What is compounding?

Compounding is the art and science of preparing customized medications for individual patients. This process allows a compounding pharmacist the opportunity to work with a patient and their doctor to create a medication that is most appropriate for that individual patient’s needs. Before the boom of mass manufactured medications, pharmacists compounded virtually all medications for patients. While manufactured medications are sufficient for many people, that “one-size- fits-all” approach does not meet all patient’s needs. Our compounding pharmacists are trained in the art of compounding. Our pharmacy specializes in preparing customized medications for adults, children, and pets as prescribed by their healthcare provider.

Voted Best Pharmacy
Professional Compounding Specialists

Our compounding staff makes a variety of customized dosage forms for our patients to meet the need of each individual. Some of the dosage forms we compound are (not an exhaustive list):

  • Capsules
  • Troches (Dissolvable Lozenge)
  • Gels & Creams
  • Lotions
  • Suspensions
  • Vet Suspensions
  • Suppositories
  • Lollipops

Many people need and use compounded medications. Patients use compounded medications for a variety of reason. Reasons to compound:

  • Patient can’t swallow pills
  • Need for a customized strength
  • Offensive taste or texture
  • Medication not available or discontinued
  • Allergies or sensitivities
  • Medication not made in a certain form
  • Many more…
Capsule Machine.jpg

Compounding FAQ

  • Do I have to have a prescription for compounded medications?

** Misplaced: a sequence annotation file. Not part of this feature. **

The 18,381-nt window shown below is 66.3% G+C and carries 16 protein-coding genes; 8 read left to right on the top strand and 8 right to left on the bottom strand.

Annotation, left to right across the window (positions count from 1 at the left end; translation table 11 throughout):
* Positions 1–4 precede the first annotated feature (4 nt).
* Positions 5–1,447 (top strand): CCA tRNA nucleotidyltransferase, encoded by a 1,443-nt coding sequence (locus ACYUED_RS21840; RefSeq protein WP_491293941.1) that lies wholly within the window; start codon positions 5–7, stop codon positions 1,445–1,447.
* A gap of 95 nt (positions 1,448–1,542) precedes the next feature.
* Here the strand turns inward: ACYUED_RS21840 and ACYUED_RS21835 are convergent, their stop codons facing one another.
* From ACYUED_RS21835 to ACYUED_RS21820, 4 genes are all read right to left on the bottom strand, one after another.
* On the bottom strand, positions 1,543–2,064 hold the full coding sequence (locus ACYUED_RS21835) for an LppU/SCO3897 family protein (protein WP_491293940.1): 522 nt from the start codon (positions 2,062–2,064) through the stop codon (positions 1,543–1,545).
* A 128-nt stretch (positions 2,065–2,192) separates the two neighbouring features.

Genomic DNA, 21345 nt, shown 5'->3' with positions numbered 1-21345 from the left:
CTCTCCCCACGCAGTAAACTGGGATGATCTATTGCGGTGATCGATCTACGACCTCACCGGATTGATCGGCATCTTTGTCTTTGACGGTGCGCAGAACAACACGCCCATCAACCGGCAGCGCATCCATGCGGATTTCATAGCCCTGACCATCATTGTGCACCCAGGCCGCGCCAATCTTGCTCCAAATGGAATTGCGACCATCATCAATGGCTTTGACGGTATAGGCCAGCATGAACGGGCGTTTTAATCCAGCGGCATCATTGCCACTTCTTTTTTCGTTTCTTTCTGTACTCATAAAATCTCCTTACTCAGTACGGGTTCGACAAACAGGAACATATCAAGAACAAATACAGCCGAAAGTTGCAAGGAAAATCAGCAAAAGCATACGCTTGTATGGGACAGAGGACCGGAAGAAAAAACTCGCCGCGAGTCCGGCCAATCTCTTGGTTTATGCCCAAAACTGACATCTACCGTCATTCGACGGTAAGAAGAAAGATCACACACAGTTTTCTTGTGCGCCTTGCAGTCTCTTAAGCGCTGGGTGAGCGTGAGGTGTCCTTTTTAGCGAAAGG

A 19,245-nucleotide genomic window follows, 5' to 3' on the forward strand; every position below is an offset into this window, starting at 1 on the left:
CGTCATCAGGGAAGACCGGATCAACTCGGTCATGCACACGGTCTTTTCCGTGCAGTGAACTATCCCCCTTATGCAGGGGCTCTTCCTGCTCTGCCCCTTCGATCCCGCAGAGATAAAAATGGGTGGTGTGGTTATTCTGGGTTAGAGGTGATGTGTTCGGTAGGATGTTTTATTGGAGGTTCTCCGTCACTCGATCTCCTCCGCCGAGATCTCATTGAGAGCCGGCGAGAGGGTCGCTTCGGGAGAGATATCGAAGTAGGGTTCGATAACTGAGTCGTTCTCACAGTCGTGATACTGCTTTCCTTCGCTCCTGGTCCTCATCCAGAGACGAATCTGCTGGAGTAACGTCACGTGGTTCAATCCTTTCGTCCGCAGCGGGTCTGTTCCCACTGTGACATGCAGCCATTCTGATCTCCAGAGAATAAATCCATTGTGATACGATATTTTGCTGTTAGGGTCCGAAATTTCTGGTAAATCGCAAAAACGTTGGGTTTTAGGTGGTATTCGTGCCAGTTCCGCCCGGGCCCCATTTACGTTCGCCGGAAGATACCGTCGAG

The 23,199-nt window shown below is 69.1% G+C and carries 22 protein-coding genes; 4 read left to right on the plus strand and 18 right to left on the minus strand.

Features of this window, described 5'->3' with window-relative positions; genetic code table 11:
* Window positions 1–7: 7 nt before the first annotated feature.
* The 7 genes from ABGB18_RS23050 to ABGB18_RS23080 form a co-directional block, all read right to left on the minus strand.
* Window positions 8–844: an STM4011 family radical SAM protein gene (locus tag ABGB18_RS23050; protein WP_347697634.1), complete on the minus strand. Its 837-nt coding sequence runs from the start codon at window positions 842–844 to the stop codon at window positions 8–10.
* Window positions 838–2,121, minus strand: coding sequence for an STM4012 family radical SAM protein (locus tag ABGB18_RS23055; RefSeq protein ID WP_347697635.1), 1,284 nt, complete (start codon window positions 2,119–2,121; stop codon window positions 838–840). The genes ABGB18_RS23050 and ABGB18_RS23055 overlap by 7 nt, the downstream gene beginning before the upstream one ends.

• Yes. Compounded medications require a prescription from your healthcare provider.
  • Why did someone tell me that my compounded medication was not FDA approved? Do compounded medications require FDA approval?
  • The FDA approval process is intended for mass-produced drugs made by manufacturers. Because compounded medications are personalized for individual patients, the federal government has approved the use of compounded medications for individuals who have received a prescription for that compounded medication.
  • Are compounded medications more expensive?
  • This depends on several factors including the cost and type of ingredients needed, the type of equipment needed, and the time it takes the pharmacist to research and prepare your prescription. In many cases, compounded medications may be less expensive than manufactured medications. Your insurance coverage can also affect this scenario. Some plans cover compounded medications either directly through the pharmacy or by the patient submitting a claim form to the insurance company after paying the pharmacy for their prescription.

If you have questions about compounding, please call a member of our staff at 706-290- 0300 and we will be glad to answer your questions.

PCCA Member Logo_Blue.jpg
IACP Logo.png